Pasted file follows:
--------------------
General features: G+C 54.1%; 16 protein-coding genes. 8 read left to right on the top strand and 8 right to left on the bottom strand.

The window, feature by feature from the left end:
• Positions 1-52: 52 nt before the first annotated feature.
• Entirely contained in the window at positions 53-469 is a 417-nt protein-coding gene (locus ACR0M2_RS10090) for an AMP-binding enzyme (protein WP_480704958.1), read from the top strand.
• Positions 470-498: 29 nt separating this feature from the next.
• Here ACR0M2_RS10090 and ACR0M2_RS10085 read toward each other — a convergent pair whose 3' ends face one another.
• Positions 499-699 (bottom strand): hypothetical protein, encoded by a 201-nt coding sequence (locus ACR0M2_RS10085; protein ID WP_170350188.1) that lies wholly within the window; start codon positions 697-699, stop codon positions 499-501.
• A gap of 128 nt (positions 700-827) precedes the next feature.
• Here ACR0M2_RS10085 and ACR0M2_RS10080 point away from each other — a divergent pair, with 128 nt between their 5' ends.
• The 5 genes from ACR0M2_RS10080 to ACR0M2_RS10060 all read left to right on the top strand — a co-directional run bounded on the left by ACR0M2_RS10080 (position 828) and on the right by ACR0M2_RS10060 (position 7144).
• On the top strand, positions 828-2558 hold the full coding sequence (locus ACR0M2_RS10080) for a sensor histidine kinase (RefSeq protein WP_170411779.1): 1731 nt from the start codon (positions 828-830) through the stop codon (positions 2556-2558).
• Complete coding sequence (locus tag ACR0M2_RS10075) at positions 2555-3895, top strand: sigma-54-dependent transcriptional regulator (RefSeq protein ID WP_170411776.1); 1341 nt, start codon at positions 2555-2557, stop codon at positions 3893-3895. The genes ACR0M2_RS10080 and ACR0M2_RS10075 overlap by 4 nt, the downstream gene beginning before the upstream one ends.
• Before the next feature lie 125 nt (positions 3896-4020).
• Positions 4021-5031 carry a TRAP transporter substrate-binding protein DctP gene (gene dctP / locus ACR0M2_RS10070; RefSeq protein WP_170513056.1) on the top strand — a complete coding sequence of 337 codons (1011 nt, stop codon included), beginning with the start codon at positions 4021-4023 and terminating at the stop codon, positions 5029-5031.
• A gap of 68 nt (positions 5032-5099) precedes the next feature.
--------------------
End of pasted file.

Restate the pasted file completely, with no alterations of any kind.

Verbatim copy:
General features: G+C 54.1%; 16 protein-coding genes. 8 read left to right on the top strand and 8 right to left on the bottom strand.

The window, feature by feature from the left end:
• Positions 1-52: 52 nt before the first annotated feature.
• Entirely contained in the window at positions 53-469 is a 417-nt protein-coding gene (locus ACR0M2_RS10090) for an AMP-binding enzyme (protein WP_480704958.1), read from the top strand.
• Positions 470-498: 29 nt separating this feature from the next.
• Here ACR0M2_RS10090 and ACR0M2_RS10085 read toward each other — a convergent pair whose 3' ends face one another.
• Positions 499-699 (bottom strand): hypothetical protein, encoded by a 201-nt coding sequence (locus ACR0M2_RS10085; protein ID WP_170350188.1) that lies wholly within the window; start codon positions 697-699, stop codon positions 499-501.
• A gap of 128 nt (positions 700-827) precedes the next feature.
• Here ACR0M2_RS10085 and ACR0M2_RS10080 point away from each other — a divergent pair, with 128 nt between their 5' ends.
• The 5 genes from ACR0M2_RS10080 to ACR0M2_RS10060 all read left to right on the top strand — a co-directional run bounded on the left by ACR0M2_RS10080 (position 828) and on the right by ACR0M2_RS10060 (position 7144).
• On the top strand, positions 828-2558 hold the full coding sequence (locus ACR0M2_RS10080) for a sensor histidine kinase (RefSeq protein WP_170411779.1): 1731 nt from the start codon (positions 828-830) through the stop codon (positions 2556-2558).
• Complete coding sequence (locus tag ACR0M2_RS10075) at positions 2555-3895, top strand: sigma-54-dependent transcriptional regulator (RefSeq protein ID WP_170411776.1); 1341 nt, start codon at positions 2555-2557, stop codon at positions 3893-3895. The genes ACR0M2_RS10080 and ACR0M2_RS10075 overlap by 4 nt, the downstream gene beginning before the upstream one ends.
• Before the next feature lie 125 nt (positions 3896-4020).
• Positions 4021-5031 carry a TRAP transporter substrate-binding protein DctP gene (gene dctP / locus ACR0M2_RS10070; RefSeq protein WP_170513056.1) on the top strand — a complete coding sequence of 337 codons (1011 nt, stop codon included), beginning with the start codon at positions 4021-4023 and terminating at the stop codon, positions 5029-5031.
• A gap of 68 nt (positions 5032-5099) precedes the next feature.